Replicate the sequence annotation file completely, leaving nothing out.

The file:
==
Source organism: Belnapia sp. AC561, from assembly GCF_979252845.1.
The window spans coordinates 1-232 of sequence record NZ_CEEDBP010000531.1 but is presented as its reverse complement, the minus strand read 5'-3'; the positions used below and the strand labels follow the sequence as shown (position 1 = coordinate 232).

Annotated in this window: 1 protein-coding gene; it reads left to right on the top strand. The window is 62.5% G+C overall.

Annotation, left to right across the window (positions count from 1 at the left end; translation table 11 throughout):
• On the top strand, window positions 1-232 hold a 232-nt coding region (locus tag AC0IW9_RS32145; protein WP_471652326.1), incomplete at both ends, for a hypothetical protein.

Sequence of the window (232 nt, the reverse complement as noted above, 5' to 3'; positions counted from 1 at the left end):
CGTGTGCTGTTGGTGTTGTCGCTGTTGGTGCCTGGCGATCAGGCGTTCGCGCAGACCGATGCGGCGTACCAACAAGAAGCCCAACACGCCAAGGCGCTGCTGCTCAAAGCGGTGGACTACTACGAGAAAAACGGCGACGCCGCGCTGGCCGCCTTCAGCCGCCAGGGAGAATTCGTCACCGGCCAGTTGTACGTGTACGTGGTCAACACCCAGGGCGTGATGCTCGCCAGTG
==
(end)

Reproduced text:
Source organism: Belnapia sp. AC561, from assembly GCF_979252845.1.
The window spans coordinates 1-232 of sequence record NZ_CEEDBP010000531.1 but is presented as its reverse complement, the minus strand read 5'-3'; the positions used below and the strand labels follow the sequence as shown (position 1 = coordinate 232).

Annotated in this window: 1 protein-coding gene; it reads left to right on the top strand. The window is 62.5% G+C overall.

Annotation, left to right across the window (positions count from 1 at the left end; translation table 11 throughout):
• On the top strand, window positions 1-232 hold a 232-nt coding region (locus tag AC0IW9_RS32145; protein WP_471652326.1), incomplete at both ends, for a hypothetical protein.

Sequence of the window (232 nt, the reverse complement as noted above, 5' to 3'; positions counted from 1 at the left end):
CGTGTGCTGTTGGTGTTGTCGCTGTTGGTGCCTGGCGATCAGGCGTTCGCGCAGACCGATGCGGCGTACCAACAAGAAGCCCAACACGCCAAGGCGCTGCTGCTCAAAGCGGTGGACTACTACGAGAAAAACGGCGACGCCGCGCTGGCCGCCTTCAGCCGCCAGGGAGAATTCGTCACCGGCCAGTTGTACGTGTACGTGGTCAACACCCAGGGCGTGATGCTCGCCAGTG